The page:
ATLANTA Kroger will serve as the exclusive supermarket sponsor of Fiesta Atlanta ’09, an outdoor Cinco de Mayo festival celebrating Latino culture, music and food.
Fiesta Atlanta ’09 takes place on Sunday, May 3 at Centennial Olympic Park in downtown Atlanta. For Kroger, the partnership represents the company’s commitment to the Hispanic community.
“We are very excited and looking forward to Fiesta Atlanta,” said Glynn Jenkins, director of communications and public relations for Kroger’s Atlanta Division. “Kroger has always made exceptional efforts to serve the Hispanic community and joining this celebration is another commitment to our Hispanic customers.”
Atlanta’s largest Hispanic outdoor family festival, Fiesta Atlanta attracted over 40,000 attendees last year. This year’s event will once again feature authentic food from many Latin-American countries, arts and crafts, sponsor displays with many free product samples and continuous live musical performances by national and local recording artists.
AARP cites big jump in Rx prices
NEW YORK A report by AARP indicated that prices for branded drugs have increased at a rate outpacing the rate of inflation by more than six percentage points.
The report found that manufacturers’ prices for branded drugs increased by 9% last year, compared with the general inflation rate of 3.8%. Meanwhile, prices of generic drugs decreased, on average, by 10.6%.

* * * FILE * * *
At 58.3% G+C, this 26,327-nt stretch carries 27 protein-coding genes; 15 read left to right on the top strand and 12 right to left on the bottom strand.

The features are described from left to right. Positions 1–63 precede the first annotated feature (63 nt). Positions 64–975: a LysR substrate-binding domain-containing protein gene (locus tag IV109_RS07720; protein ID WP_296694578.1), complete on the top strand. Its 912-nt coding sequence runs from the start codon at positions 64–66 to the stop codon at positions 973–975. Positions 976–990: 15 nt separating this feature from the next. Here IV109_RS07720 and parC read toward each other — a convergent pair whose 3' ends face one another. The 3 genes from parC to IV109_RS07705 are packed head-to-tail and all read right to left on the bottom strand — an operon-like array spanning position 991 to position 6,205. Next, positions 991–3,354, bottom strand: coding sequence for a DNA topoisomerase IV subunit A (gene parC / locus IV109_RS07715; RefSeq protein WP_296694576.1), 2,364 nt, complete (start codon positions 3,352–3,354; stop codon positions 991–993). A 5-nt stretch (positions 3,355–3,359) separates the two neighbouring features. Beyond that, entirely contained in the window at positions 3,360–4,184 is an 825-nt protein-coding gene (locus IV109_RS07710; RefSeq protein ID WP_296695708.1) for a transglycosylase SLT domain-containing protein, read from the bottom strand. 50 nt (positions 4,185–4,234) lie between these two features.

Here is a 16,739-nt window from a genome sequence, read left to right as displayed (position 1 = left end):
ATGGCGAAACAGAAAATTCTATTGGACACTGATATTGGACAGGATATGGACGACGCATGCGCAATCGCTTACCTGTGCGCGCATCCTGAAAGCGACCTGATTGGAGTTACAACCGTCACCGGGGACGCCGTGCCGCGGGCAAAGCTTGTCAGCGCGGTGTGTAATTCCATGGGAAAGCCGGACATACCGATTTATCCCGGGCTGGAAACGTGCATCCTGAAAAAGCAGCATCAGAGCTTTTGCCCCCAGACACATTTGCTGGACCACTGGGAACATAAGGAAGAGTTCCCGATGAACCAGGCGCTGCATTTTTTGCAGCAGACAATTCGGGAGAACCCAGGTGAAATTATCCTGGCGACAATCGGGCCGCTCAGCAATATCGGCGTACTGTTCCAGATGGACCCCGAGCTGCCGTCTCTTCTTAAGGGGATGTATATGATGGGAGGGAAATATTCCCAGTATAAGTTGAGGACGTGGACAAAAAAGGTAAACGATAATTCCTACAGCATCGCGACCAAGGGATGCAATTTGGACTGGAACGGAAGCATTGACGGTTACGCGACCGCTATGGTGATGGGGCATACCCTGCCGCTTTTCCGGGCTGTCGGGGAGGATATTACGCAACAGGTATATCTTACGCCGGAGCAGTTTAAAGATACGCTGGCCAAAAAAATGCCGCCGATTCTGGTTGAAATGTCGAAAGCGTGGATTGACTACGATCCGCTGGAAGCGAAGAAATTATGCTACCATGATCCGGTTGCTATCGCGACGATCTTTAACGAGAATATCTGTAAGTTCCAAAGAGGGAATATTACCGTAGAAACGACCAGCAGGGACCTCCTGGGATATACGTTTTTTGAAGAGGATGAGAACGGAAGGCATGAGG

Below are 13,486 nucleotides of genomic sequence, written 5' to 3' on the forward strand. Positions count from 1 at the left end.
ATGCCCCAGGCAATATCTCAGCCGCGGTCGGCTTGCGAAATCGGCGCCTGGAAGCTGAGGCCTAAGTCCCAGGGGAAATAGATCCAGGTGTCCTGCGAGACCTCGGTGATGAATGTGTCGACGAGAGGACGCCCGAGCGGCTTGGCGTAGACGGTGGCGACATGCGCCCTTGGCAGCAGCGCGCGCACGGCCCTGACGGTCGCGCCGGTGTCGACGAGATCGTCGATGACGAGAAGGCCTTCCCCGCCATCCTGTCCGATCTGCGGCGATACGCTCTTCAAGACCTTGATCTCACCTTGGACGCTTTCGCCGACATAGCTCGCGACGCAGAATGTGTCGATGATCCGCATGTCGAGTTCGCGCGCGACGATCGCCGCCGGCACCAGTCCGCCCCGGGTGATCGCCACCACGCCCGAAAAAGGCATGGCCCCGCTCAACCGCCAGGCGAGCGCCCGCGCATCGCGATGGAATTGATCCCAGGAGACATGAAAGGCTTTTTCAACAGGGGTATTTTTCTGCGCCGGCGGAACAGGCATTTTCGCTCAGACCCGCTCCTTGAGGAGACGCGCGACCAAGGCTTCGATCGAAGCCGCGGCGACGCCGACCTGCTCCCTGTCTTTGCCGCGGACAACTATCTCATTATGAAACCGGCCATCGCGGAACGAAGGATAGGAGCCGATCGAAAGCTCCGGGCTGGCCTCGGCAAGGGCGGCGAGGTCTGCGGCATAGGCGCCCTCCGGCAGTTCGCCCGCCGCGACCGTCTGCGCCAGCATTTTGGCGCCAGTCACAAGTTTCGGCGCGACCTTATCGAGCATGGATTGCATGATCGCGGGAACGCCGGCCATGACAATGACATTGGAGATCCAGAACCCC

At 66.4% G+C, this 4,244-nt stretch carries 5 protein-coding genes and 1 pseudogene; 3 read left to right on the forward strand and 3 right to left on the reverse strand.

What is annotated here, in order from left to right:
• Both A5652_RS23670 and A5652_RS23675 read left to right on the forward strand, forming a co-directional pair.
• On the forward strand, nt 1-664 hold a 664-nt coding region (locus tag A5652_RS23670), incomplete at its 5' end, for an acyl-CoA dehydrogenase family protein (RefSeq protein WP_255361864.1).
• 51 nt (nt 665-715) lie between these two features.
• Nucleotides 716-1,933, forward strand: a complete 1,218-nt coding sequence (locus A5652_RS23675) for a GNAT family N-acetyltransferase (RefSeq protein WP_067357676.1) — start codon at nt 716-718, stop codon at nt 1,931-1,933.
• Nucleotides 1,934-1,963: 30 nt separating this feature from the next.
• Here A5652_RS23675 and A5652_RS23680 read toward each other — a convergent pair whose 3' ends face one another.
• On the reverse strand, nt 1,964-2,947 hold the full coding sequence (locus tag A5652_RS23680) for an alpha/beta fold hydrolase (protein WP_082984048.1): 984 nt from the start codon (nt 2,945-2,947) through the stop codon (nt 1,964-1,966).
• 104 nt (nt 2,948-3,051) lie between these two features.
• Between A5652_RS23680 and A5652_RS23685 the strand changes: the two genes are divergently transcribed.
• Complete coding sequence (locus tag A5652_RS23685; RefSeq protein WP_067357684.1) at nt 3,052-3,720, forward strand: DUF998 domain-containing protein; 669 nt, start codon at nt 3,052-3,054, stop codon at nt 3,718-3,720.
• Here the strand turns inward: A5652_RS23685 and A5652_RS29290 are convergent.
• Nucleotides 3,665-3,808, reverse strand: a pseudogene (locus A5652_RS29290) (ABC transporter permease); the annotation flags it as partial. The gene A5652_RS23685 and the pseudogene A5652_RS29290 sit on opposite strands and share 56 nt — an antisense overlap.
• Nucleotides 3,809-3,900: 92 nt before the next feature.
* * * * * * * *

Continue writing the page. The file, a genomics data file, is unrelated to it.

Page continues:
Generic drugs have already grown significantly over the years, accounting for 69% of all prescriptions dispensed in the United States, but 16% of money spent on prescriptions, according to IMS Health. In 2007, according to the National Association of Chain Drug Stores, the average price of a generic prescription drug was $34.34, compared to $119.51 for a branded drug.
Price increases for branded drugs significantly higher than the overall rate of inflation, mixed with the recession, are likely to drive more consumers to generics. According to AARP, nearly a quarter of all older Americans skip medication doses because of the cost, while other studies have shown that many Americans facing economic hardship don’t have prescriptions filled at all.
At the same time, many branded pharmaceutical drugs – not to mention biologics – don’t yet have a generic version. This could create difficulties for elderly and other patients who may be able switch to medications that are cheaper, but different from what they take, or who take biologic drugs or newer drugs that have no equivalent on the market.
The Generic Pharmaceutical Association said the report indicated that generic medicines are “the right choice for better health.”
“During these difficult economic times, it is truly disturbing to hear reports that our nation’s seniors cannot afford their prescription drug costs,” GPhA president and CEO Kathleen Jaeger said in a statement responding to the report. “No one should be forced to choose between putting food on their table and paying for needed medicines.”
Jaeger also said the report illustrated the need for a regulatory pathway for biosimilars.
“It’s time to do right by our seniors and all Americans struggling with healthcare costs by approving legislation that brings safe, effective and affordable biogeneric medicines to patients sooner rather than later,” Jaeger said. “GPhA also strongly believes that increasing funding for FDA would ensure the more timely approval of generic medicines, increasing the opportunity for consumers to save immediately.”